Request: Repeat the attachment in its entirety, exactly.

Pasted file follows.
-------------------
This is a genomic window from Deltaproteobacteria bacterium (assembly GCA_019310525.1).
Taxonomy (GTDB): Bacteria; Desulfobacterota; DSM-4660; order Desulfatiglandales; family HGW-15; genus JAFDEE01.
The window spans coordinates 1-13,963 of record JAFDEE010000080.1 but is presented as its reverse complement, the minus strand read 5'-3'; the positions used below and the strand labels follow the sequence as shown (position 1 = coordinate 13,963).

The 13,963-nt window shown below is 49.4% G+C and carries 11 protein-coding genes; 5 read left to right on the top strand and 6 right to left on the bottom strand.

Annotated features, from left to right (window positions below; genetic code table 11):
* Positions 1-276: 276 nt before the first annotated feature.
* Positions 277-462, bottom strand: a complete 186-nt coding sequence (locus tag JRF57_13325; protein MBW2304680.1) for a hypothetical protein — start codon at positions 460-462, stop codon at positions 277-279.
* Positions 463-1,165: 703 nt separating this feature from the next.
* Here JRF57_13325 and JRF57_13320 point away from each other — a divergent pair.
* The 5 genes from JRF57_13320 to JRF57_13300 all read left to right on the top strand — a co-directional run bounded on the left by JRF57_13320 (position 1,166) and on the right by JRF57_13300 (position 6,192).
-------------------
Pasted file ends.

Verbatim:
This is a genomic window from Deltaproteobacteria bacterium (assembly GCA_019310525.1).
Taxonomy (GTDB): Bacteria; Desulfobacterota; DSM-4660; order Desulfatiglandales; family HGW-15; genus JAFDEE01.
The window spans coordinates 1-13,963 of record JAFDEE010000080.1 but is presented as its reverse complement, the minus strand read 5'-3'; the positions used below and the strand labels follow the sequence as shown (position 1 = coordinate 13,963).

The 13,963-nt window shown below is 49.4% G+C and carries 11 protein-coding genes; 5 read left to right on the top strand and 6 right to left on the bottom strand.

Annotated features, from left to right (window positions below; genetic code table 11):
* Positions 1-276: 276 nt before the first annotated feature.
* Positions 277-462, bottom strand: a complete 186-nt coding sequence (locus tag JRF57_13325; protein MBW2304680.1) for a hypothetical protein — start codon at positions 460-462, stop codon at positions 277-279.
* Positions 463-1,165: 703 nt separating this feature from the next.
* Here JRF57_13325 and JRF57_13320 point away from each other — a divergent pair.
* The 5 genes from JRF57_13320 to JRF57_13300 all read left to right on the top strand — a co-directional run bounded on the left by JRF57_13320 (position 1,166) and on the right by JRF57_13300 (position 6,192).